Stabilant 22A is a non-evaporative treatment that improves the signal between most types of electrical contacts. This treatment will not make a new contact better but will improve older contacts that may have deteriorated over time. In this case, we’ve applied it to a troublesome antenna lead. The distortion that had grown in strength over a period of years was immediately eliminated. Stabilant 22A is also great for low-voltage connections like the throttle position sensor (TPS) GM Weatherpak connection on this ACCEL electronic fuel injection system. While there were no difficulties with the connector, improving the signal will prevent problems from occurring that could sideline the car.
1911 OVERLAND OCTOAUTO * More wheels equal a smoother ride, right? That was designer Milton Reeves’ logic when he introduced the 20-foot-long Overland OctoAuto. He also thought using eight fires would allow each one to last longer. Customers didn’t buy it. Reeves displayed the OctoAuto at the very first Indianapolis 500 in 1911. He received exactly zero orders.
1970 CHEVY VEGA * PANICKED BY A FLOOD OF MIDSIZE JAPANESE CARS ENTERING THE AMERICAN MARKET, GENERAL MOTORS RUSHED ITS CHEVY VEGA INTO PRODUCTION. THE RESULT? PERHAPS THE WORST CAR GM EVER BUILT. THE VEGA WAS PRICED RIGHT AND SOLD WELL AT FIRST, BUT NUMEROUS ISSUES FORCED THE MODEL’S REPUTATION INTO A NOSEDIVE. THE CAR RAN SO HOT, IT CAUSED EVERYTHING UNDER THE HOOD TO WARP AND CRACK. ENGINES WOULD BURN OIL OR CATCH FIRE, AND THE HOOD WOULD EVEN COME THROUGH THE WINDSHIELD DURING COLLISIONS. ON TOP OF EVERYTHING ELSE, THE VEGA’S BODY RUSTED SO BADLY THAT ENTIRE BUMPERS WOULD WITHER AWAY DURING CAR WASHES.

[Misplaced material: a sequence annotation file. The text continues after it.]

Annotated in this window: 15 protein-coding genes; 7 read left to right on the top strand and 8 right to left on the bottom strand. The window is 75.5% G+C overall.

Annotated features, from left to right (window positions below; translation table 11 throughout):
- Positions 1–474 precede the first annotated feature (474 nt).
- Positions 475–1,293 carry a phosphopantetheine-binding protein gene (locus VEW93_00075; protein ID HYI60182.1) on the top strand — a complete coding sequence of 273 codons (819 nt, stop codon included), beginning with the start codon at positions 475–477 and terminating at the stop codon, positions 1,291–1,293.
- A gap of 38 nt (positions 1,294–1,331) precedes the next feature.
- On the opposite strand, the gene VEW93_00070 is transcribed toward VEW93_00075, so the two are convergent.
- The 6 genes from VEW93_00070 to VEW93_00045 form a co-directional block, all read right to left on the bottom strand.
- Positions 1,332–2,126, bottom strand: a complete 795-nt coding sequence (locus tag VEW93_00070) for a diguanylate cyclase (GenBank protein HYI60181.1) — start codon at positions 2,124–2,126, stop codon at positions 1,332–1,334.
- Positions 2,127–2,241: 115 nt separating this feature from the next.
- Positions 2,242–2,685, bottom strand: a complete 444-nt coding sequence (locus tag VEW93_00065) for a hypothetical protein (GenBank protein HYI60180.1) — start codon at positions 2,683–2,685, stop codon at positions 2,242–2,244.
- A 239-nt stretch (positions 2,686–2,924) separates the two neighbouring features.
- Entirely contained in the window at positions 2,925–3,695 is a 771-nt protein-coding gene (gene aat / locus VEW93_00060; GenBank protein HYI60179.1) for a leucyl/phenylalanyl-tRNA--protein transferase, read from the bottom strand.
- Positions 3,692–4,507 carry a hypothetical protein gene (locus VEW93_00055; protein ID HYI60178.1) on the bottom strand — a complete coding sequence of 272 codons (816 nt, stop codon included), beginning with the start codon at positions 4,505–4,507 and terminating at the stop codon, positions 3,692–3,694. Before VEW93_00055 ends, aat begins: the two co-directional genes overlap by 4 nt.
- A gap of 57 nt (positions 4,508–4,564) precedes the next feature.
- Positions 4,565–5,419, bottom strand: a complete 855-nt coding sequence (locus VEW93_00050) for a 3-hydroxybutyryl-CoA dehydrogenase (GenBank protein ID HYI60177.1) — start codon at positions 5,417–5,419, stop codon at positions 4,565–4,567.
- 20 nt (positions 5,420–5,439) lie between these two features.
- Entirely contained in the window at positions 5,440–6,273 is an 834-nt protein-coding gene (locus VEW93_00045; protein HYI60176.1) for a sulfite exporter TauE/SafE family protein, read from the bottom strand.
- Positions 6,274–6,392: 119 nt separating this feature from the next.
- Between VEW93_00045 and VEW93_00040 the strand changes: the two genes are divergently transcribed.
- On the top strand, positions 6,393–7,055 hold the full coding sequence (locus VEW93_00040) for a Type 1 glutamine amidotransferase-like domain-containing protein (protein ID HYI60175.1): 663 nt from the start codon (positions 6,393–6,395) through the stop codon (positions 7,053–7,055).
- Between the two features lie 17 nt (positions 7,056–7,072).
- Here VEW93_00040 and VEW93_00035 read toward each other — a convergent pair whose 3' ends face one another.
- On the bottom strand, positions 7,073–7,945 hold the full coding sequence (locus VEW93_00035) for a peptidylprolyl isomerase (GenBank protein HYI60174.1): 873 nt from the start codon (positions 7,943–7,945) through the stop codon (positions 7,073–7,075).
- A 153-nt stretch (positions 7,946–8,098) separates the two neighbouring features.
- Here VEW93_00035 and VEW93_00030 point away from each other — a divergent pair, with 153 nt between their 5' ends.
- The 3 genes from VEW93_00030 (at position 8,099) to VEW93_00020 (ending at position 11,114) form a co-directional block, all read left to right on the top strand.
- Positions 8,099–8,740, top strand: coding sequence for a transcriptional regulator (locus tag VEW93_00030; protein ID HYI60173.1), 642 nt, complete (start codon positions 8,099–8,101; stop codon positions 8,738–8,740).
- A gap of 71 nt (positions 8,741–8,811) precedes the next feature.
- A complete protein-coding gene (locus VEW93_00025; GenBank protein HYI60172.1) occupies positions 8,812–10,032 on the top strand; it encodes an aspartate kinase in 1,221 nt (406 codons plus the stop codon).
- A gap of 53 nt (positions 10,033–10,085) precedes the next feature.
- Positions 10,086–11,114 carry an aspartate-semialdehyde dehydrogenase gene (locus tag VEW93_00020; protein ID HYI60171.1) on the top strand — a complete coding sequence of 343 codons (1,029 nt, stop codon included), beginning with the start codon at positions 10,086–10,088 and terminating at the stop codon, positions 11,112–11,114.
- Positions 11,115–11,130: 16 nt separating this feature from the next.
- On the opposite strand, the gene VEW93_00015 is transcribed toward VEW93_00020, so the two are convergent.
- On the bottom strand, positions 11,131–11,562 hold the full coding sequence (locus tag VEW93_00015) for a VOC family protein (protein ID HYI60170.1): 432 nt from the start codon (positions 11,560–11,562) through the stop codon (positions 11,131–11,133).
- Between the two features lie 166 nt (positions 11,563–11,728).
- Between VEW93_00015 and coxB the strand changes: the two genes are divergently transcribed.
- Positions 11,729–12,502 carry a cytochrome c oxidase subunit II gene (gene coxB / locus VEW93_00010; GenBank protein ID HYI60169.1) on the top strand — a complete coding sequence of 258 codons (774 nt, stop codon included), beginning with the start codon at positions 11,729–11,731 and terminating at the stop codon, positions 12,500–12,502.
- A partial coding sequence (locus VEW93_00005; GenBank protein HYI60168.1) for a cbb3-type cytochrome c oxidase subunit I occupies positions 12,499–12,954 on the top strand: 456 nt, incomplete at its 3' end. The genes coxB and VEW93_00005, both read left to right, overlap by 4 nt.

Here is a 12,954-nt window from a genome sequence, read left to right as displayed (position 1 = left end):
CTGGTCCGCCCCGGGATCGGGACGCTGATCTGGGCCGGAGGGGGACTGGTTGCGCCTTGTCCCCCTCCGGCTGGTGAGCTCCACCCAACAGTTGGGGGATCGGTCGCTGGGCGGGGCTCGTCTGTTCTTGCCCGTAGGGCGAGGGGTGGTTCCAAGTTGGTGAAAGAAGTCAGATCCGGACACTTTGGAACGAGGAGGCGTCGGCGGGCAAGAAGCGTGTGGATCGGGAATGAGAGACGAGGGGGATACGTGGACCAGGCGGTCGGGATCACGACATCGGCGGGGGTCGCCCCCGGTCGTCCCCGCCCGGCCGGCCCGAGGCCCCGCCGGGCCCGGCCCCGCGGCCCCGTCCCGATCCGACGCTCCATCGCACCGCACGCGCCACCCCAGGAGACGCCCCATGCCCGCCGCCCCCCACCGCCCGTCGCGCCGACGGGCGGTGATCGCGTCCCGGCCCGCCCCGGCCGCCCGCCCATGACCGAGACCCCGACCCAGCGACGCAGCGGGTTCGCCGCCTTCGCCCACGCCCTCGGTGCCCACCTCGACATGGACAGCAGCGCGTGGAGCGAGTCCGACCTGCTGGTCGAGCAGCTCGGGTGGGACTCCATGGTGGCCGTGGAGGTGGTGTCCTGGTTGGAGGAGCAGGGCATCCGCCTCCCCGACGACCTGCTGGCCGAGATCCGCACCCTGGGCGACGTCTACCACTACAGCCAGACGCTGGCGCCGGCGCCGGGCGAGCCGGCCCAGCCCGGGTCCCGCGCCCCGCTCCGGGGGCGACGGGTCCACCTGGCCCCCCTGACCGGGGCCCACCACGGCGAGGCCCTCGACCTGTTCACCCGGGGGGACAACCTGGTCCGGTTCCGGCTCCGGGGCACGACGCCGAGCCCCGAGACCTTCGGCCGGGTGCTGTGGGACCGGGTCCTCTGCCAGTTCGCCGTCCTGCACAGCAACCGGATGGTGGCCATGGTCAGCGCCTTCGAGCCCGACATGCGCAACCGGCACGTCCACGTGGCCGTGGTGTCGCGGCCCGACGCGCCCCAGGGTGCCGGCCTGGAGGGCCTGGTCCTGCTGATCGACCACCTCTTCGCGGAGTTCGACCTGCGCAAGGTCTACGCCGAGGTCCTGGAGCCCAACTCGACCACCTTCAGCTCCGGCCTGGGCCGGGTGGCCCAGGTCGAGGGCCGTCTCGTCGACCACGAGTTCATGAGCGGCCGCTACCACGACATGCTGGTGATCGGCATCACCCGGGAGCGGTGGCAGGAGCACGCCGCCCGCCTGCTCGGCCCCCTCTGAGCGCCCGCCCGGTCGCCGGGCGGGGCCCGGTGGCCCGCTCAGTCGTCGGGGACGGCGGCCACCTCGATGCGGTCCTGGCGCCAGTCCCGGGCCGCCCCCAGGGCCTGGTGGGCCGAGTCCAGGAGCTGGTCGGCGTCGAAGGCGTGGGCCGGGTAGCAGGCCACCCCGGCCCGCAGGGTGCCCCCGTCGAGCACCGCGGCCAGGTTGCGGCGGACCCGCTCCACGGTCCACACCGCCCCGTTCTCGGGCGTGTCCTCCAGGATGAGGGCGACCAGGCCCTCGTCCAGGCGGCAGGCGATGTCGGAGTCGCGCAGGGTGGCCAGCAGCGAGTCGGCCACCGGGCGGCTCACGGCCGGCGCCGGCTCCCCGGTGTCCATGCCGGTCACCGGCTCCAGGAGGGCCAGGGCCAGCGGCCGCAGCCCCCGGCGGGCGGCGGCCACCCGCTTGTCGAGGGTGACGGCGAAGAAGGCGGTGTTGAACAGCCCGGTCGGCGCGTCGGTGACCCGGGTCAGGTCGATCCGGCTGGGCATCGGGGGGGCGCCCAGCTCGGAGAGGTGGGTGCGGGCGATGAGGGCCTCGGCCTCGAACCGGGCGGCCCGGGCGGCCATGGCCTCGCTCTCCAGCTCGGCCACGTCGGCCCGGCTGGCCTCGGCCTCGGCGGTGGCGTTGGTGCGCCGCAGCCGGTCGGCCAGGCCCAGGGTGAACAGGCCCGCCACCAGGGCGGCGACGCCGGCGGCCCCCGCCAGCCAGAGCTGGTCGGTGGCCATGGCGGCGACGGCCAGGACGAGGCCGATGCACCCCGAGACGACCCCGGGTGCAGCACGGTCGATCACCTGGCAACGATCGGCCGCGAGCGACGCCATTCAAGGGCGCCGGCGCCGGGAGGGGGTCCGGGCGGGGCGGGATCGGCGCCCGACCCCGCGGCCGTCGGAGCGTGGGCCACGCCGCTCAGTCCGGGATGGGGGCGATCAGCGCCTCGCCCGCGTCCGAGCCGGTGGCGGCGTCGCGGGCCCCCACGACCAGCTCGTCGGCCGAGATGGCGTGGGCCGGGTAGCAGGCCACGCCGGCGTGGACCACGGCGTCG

1958 ZUNNDAPP JANUS * Germany’s Zunndapp company specialized in motorcycles before jumping into the car business with its 1958 Janus. The results were less than impressive. The Janus traveled at top speeds of only 50 miles per hour, using only 14 horsepower. The rear-facing back seat was an interesting quirk, but it couldn’t save the slow-and-ugly Janus from automotive infamy.
1961 AMPHICAR * Another German gem, the Amphicar is the only amphibious passenger car ever made available to the public. President Lyndon Johnson kept one at his Texas ranch. He’d play tricks on unsuspecting guests by veering toward a lake and yelling: “The brakes don’t work! We’re going in!” He’d laugh when the car then floated onto the water. The Amphicar reached 70 miles per hour on land and 7 miles per hour on water. Unfortunately, the Amphicar battled the one major problem that can sink a floating automobile–leakage.